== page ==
I was diagnosed with Vestibular Neuritis in 2011 (a side effect of Dengue Tropical Mosquito Fever caught 30 yrs ago). I do vestibular rehabilitation therapy with a vestibular trained physiotherapist. Sometimes I thought that I would never manage on my own. I've learned to cope, but I still feel wobbly and anxious. Fortunately, I have a wonderful group of support people - I call them, My Treasures! I became a Tai Chi Instructor (Sifu) in 2007. I teach regularly twice weekly in Cairns, Australia. I previously taught Tai Chi as a Martial Art, now I focus on its use to improve balance. I was so happy I had my Tai Chi Training before the staggering began. My best personal balance is when I am teaching Tai Chi.

James Janakowski

New Fairfield, CT
Diagnosis: Acoustic neuroma, PPPD
On Christmas Eve I found out that I had a large acoustic neuroma on the left side of my brain. I spent all of January going to doctors. My girls where devastated. I kept it light and made as many jokes as possible. I had surgery on Valentine Day, 2003. It was to be 4 hours but ended up being 12 hours. When I woke up I was never the same. I had to go to rehab for 6 months to learn how to walk and talk eat and drink. I was a mess. In 2015 I found out that I had another medium sized AN. I had gamma knife surgery on Valentine's Day, 2013. I felt ok for about two months, then my dizziness became worse, the headaches unbearable, walking impossible. I get through by keeping things positive. My motto is, never let anything get you down. VeDA motivated me and now I want to give back by letting people know we are here and help others understand what we suffer from.



VERITY joyce

Teesside, UK
Diagnoses: Menieres Disease, treated with ototoxic drugs leading to Bilateral Vestibulopathy, visual dependence/visual vertigo, Vestibular Migraines
Deaf since a baby and balance problems age 6, I was diagnosed with Menieres aged 11. Unsuccessful surgery meant I had (42!) intramuscular streptomycin injections at 17 to take out any remaining balance system but preserve some hearing. Just several months previous to this I was ranked 3rd in the World for Senior Deaf Women in 200m backstroke, but following the injections I was unable to swim without knowing which way was up. I forced my brain to learn to swim again, but never got the rankings back, which led to years of learning to deal with loss and grief. The neuro-plasticity I believe helped me on land, and kickstarted my career in physiotherapy and later psychological therapy. As such I have developed what I call a 'daily tool box' to manage my symptoms, particularly for my eyes, since my eyes affect my communication too. I am keen to encourage people to find a way to become masters over their lives, even when what they feel and see seems such a muddle, as this can make them doubt themselves and their identity too.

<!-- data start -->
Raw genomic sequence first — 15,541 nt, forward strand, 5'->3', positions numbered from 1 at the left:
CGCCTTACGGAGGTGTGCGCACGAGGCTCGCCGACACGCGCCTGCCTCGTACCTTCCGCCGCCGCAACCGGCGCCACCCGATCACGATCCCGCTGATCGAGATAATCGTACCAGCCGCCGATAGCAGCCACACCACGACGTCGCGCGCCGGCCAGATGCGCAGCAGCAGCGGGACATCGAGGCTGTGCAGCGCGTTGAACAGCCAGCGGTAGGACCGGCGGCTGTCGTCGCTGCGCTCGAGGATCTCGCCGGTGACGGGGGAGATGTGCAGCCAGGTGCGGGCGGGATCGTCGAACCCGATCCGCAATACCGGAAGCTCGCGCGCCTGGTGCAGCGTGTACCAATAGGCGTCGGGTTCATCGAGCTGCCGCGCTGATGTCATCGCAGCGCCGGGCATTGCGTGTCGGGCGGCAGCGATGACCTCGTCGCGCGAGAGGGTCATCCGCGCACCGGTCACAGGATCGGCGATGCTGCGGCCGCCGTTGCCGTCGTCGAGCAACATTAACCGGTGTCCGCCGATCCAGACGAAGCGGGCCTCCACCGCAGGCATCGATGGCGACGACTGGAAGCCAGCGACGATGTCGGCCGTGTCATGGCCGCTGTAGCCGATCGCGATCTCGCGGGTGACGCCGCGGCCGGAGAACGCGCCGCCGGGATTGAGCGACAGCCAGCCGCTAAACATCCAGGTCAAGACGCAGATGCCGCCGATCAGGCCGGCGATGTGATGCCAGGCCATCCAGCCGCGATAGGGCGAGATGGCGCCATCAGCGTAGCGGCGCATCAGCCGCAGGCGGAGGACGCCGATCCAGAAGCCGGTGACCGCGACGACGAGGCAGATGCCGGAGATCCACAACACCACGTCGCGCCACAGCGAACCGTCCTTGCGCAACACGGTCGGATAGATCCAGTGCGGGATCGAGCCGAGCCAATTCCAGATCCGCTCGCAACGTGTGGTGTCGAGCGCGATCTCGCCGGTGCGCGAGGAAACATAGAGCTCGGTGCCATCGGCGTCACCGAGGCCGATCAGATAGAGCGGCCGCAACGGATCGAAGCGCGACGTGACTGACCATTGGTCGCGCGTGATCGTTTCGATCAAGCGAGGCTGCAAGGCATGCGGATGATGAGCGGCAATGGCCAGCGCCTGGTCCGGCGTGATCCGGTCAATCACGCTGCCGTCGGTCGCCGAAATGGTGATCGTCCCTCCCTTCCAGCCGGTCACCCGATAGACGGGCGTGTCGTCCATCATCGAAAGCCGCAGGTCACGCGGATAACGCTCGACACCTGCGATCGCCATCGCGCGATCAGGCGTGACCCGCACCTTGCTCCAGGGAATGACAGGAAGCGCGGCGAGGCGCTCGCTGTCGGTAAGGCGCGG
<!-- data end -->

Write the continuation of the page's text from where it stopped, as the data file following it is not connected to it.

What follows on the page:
Amy Kuch

Houghton Lake, MI
Diagnosis: Vestibular Migraine, Meniere's disease
I was diagnosed with Meniere's Disease (bilateral) 17 years ago, as well as MAV. Over the course of these years, I lived and worked with these disorders, and functioned pretty normally most of the time. At the end of 2016, my hearing started changing. Life was like hearing through cracked speakers. I started getting vertigo daily and was off balance. I ended up having to go on short term disability from a job that I loved, which later turned into long term disability. I was devastated. The impact that vestibular disorders can have on a person can feel unbearable. I want to be on the Ambassador Board so I can help educate others on vestibular disorders, as well as coping mechanisms to help overcome the challenges associated with these diseases.

Adriana Londono

adrianaPlaya del Rey, California
Diagosis: Meniere's Disease

I am a Colombian born, self-taught cook living in Los Angeles. Being diagnosed with Meniere's disease at age 28 made me realize that I needed to focus in clean and healthy cooking using the best and freshest ingredients to be able to manage my Meniere’s and prevent other illnesses from developing in my body. I published a Meniere’s cookbook in November of 2015 where I share the recipes that I help me manage my symptoms. Please check out my video and Facebook page.


Katie Mahoney 

katie Mahoney
Woodbridge, Virginia
Diagnosis: Vestibular Neuritis
 I was diagnosed in July 2013.  Since then, I have seen a lot of different doctors and been through every test known to man at least once. The frustration of not knowing what is going on and being around people--friends, family, co-workers, and medical professionals--who also don't know about this disorder is what made me want to become a VeDA ambassador.  VeDA has been such a huge help to me.  The educational materials on the VeDA website have been instrumental in helping me educate myself as well as those around me.  I have felt far less crazy since joining VeDA, and VeDA has helped me to learn to adjust to my new normal.  I became an ambassador because I want to help others with this disorder and I want to give back to VeDA for all it has given me.

Rochelle Matheson

Baltimore, Maryland
Diagnosis: BPPV, Vestibular Migraine